Art deco in Aveiro
Next morning, Father was anxious to be handed cash for the two nights’ “hospitality” before he left for Porto, and we were escorted from the gated premises by the pirate. We decided against trying to drive and park in Porto, but crossed back over the Douro outside Porto, stopped for coffee in the coastal town of Aveiro, with its art deco houses and colourful high-prowed boats, then headed south-east towards a night of extravagant pleasures at the Buçaco Palace Hotel (I’d pleaded an imminent birthday when John had expressed doubts). Like so many beautiful things, the walled forest in which the palace is situated, was created by monks. They planted hundreds of species of trees round their convent, as a reminder of Mount Carmel and a symbol of earthly paradise.
Palace Hotel do Bussaco (Buçaco), Coimbra, Portugal
The flat, dull countryside vanished as we plunged into this lush, hilly forest, with its follies, towers and neglected chapels (along a mossy Via Crucis). We were enclosed in another world – magical, contemplative, inviting. Beneath the soaring trees were streams with decadent white lilies, winding paths, steps, cascades, formal box-edged gardens, and a wisteria walk dripping mauve flowers. And then, plonked in the middle, next to the monks old chapel, was the neo-Manueline, icing-sugar, fantasy palace created at the end of the nineteenth and beginning of the twentieth century. It had the air of a maharaja’s palace, and indeed, some of the blue and white tile pictures inside depicted the Portuguese ruler of India, along with scenes from the battle of Buçaco in 1810 (in which Wellington’s army defeated the French after the Siege of Ciudad Rodrigo, the Battle of Coa, and the Siege of Almeida – had we unwittingly been following the French attack route?). The forest outside was romanticised inside in huge wall paintings of minstrels, ladies, and hunters in the smoking room-cum-bar, whilst the hallway was a riot of carved white Edinburgh rock.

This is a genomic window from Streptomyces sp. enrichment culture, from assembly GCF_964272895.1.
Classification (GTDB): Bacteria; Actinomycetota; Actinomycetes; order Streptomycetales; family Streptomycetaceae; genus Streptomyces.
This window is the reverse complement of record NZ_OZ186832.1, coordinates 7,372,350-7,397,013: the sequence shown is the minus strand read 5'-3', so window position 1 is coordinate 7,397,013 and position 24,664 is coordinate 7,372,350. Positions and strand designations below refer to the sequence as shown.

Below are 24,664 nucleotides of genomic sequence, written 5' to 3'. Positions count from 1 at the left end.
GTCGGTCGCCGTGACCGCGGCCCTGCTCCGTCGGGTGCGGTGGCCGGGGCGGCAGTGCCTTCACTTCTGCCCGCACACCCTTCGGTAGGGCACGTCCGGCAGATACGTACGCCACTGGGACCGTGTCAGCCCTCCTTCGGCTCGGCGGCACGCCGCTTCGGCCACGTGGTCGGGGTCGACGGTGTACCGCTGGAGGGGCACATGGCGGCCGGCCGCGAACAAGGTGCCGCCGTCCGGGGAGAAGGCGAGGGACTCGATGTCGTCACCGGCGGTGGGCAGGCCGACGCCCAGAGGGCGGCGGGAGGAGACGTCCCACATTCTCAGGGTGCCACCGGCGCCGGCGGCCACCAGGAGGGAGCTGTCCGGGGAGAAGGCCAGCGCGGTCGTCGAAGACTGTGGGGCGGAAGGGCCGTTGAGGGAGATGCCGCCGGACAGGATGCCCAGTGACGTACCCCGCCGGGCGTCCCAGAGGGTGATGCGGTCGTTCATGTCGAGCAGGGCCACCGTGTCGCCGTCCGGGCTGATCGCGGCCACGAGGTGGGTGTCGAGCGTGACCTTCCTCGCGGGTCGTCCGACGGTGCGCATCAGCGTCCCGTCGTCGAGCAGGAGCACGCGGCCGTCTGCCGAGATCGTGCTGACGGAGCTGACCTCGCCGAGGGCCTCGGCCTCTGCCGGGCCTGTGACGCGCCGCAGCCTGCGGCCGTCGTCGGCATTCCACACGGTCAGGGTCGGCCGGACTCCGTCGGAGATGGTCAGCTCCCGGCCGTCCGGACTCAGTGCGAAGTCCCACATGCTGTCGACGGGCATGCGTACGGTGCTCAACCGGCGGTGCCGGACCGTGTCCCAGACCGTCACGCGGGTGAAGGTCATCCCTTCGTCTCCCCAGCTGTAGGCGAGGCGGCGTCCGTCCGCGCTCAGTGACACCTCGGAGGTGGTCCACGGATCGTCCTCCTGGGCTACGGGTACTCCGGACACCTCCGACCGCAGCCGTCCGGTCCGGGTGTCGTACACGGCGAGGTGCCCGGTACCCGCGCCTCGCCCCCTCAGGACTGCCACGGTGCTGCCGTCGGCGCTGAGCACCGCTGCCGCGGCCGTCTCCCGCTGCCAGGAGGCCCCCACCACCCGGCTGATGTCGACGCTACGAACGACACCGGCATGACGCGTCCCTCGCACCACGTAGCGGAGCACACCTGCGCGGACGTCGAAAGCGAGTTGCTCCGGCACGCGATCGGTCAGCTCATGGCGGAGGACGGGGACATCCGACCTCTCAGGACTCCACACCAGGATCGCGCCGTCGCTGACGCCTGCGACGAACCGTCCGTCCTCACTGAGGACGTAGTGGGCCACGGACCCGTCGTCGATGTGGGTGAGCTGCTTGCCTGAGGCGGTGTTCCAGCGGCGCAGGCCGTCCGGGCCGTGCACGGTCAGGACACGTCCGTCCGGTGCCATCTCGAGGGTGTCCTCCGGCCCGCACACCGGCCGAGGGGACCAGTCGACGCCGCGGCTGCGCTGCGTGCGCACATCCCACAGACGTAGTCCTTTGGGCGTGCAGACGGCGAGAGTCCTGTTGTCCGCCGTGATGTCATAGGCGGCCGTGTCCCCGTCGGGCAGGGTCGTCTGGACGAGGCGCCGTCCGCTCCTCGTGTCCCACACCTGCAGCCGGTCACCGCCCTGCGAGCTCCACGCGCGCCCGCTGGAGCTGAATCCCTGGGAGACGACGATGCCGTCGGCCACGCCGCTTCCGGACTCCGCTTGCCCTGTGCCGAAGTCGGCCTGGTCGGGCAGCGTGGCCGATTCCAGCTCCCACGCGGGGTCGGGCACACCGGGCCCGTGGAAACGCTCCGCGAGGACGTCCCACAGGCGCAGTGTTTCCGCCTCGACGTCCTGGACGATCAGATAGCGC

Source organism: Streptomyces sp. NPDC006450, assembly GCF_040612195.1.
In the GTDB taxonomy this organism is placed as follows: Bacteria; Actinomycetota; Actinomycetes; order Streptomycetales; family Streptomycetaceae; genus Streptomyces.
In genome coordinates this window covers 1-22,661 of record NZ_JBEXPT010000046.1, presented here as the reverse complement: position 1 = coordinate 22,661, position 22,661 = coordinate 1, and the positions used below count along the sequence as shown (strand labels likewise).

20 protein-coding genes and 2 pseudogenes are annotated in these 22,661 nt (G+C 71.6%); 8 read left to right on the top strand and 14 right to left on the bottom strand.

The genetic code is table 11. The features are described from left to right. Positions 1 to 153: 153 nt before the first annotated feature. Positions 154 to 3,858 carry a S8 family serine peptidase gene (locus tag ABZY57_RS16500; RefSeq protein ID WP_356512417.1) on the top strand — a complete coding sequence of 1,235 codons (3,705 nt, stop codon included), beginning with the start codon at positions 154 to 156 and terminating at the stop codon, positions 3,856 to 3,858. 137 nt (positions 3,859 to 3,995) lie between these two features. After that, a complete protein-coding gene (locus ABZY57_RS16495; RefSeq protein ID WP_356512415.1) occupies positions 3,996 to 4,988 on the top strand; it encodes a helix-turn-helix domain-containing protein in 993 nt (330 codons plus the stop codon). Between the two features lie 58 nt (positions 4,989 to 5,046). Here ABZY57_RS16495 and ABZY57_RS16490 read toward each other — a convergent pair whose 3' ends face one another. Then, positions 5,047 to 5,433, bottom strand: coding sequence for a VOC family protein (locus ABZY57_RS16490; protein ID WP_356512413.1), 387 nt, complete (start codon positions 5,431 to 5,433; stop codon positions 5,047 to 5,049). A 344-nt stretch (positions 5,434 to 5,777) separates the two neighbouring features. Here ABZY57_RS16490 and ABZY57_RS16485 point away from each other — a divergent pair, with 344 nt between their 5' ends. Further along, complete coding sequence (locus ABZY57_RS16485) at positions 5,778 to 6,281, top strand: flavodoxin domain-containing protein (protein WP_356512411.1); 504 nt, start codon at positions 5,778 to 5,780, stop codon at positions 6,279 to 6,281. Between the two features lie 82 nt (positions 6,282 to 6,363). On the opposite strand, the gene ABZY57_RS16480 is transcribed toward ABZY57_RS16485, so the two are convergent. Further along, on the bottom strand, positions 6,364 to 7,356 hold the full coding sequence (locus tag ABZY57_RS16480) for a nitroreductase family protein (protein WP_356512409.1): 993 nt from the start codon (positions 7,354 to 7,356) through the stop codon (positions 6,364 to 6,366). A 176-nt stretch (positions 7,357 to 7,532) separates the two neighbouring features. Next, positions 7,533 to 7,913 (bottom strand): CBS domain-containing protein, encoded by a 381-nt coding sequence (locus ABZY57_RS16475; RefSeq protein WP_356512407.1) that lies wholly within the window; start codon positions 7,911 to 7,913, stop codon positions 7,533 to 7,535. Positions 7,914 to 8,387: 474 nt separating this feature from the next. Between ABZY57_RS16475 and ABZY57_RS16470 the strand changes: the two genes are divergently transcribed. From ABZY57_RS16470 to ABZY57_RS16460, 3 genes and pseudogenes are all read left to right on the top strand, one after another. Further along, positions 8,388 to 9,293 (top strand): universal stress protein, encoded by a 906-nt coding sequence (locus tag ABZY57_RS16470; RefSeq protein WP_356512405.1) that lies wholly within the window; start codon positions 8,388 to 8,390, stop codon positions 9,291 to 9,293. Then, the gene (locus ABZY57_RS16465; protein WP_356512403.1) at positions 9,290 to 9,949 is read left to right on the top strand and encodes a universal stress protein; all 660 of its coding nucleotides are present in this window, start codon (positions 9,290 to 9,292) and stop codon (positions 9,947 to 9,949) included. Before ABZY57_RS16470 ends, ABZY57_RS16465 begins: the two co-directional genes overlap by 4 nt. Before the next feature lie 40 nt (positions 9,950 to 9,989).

That evening, after a forest walk and a lingering bath, we descended to a dining room which combined features of a large railway station buffet with those of a French château. Amid the array of starched linen, wine glasses and painted walls (sailing ships in misty seas), we ordered a splendid-sounding dinner. But with the wine list starting at 1,000 euro for a bottle red and 800 euro for white (as well as 3,600 euro for vintage port) and stopping at 40 euro, John pointedly ordered beer while I splashed out on an eight euro glass of indifferent white wine. With no chicken on the menu, my companion, as they say in reviews, chose a starter of suckling pig ravioli, giblets sauce and orange zest confit, followed it with a very fiddly-to-eat steamed ray wing with raspberry emulsion, bread pudding with tomato and green asparagus, and still had an appetite for grilled wild boar with garlic and rosemary sautéed potato with cider and rapini purée tartlet (though found the boar dry). I really enjoyed my more delicate suckling pig salad with pistachios, pine nuts and marinated figs in Douro Moscatel followed by gratinated scallop and sautéed tiger prawn with pennyroyal leek confit. When the dessert trolley rattled up, we both chose the tropical fruit tart and a slab of ice-cream with walnut, vanilla and red fruit.
Not surprisingly we slept heartily and woke to an equally sumptuous breakfast laid out on the central oval table. I couldn’t bring myself to start the day with chilled “champagne” or with a cooked breakfast, but loved the three-tiered fruit bowl in the centre and the candelabra of bowls of cereals, apricots and fruit salad and the ceramic hen on its boiled eggs. After we’d explored more of the dappled forest, we drove out of the enchanted forest and back onto the scrubby plain, and the Roman marvels at Conimbriga. It was a hot day, and the noisy school groups were as bothersome as flies. But we really enjoyed the ruins, with their spectacular mosaic floors.
Conimbriga Roman ruins, near Coimbra, Portugal